But there was a catch—the buyers would need to assume responsibility and care for a two-and-a-half-acre cemetery about 150 metres from the church. It would require having an application approved by the Bereavement Authority of Ontario, which involved getting police checks and incorporating a company. But the Draytons were up for it. 

They saw the cemetery as a place that could be peaceful and beautiful, and a way to honour the history of the town and its people. They also talked about it with their kids, who didn’t associate it with being a scary place. 

Two days after viewing the church, the Draytons submitted an offer of $390,000, conditional on financing and an inspection. They went over asking since there was interest from other buyers, and also because they were disappointed by being outbid on the previous property.

The church committee, which was responsible for selling the property, kept a two-week period open for offers. Three weeks later, the Draytons found out that their offer had gone through. The church—and its cemetery—was all theirs. 

Financing the property was a bit difficult as traditional lenders wouldn’t offer a mortgage on a church. But they were able to find private lenders through a broker, just at a higher interest rate. 

During the inspection, they discovered that a family of raccoons had been living in the bell tower, which was falling apart and would require significant repairs. The inspector also suspected that there could be asbestos in the sanctuary flooring, and lead in the wall paint. With these findings, the Draytons reduced their offer to $375,000, which the church committee accepted. 

They initially set a closing date of May 7, but the church committee was delayed in processing the sale. This was partly due to Covid, but also because the church property included a seven-foot section of the road, which needed to be sold back to Haldimand County before the sale could go through. That took more time than anticipated. 

By June 1, the sale finally closed and the Draytons got the keys to the property—about 50 of them in a Ziploc bag, which included keys to boxes in the pews and an old safe in the altar area. 

The Draytons got started with renovations, hoping to spend about $300,000. They wanted to keep the sanctuary as an open-concept kitchen, living and dining room. But that would mean building an addition for their sleeping quarters. They also wanted to build a granny suite for Andresa’s godmother, who would live with them and contribute to the renovations.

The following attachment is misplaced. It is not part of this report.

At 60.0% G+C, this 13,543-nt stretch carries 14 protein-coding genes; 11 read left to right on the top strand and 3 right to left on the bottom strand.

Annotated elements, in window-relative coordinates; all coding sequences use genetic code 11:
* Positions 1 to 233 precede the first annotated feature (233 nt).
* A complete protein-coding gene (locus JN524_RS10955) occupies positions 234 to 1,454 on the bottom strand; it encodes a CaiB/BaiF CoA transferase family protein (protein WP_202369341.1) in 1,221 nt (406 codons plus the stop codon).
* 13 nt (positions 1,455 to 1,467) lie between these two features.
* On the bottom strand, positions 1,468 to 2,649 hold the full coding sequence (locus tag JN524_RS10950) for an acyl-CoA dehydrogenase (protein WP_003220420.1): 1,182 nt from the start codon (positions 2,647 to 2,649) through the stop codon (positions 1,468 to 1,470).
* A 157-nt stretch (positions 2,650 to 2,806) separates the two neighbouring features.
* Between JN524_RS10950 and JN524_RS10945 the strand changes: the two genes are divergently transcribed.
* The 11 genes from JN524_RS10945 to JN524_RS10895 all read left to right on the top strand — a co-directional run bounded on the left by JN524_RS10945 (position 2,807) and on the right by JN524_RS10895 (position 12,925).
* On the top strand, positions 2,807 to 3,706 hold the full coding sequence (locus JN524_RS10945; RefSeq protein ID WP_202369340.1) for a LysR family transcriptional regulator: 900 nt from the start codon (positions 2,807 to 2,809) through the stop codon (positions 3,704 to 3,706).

The two additions will add about 3,000 square feet of living space. The family’s quarters will have four bedrooms and two bathrooms, while the granny suite will have a bedroom and a bathroom. The basement will become a family rec room where the boys can play floor hockey. 

Factoring in the time for renovations, the Draytons hope to move in by the summer of 2022, so that the family settle in before the kids start school in their new town. 

Tao is looking forward to completing the reno and personalizing the space with the family’s own design touches. Andresa is eager for more space to host family, out-of-town guests and their kids’ friends for sleepovers, which they couldn’t do in their townhouse. 

Since they’ve still got low rent on their High Park rental, they plan to keep the townhouse as Tao’s office in the city and a place for the family to crash when they’re in Toronto. 

Meanwhile, Tao and Andresa have already started making plans for maintaining the cemetery. They’ve created a website, which the cemetery didn’t have before. And they’ve got plans to recondition the road that runs through the cemetery, and add benches and a memorial garden where ashes can be scattered. 

Tao and Andresa also plan to work with local experts to preserve the historical and family records of people laid to rest in the cemetery. “There’s so much history here,” says Andresa. “There’s so much respect for the continuity of a really important place that needs to continue.” They see it as an honour to be the cemetery’s new caretakers.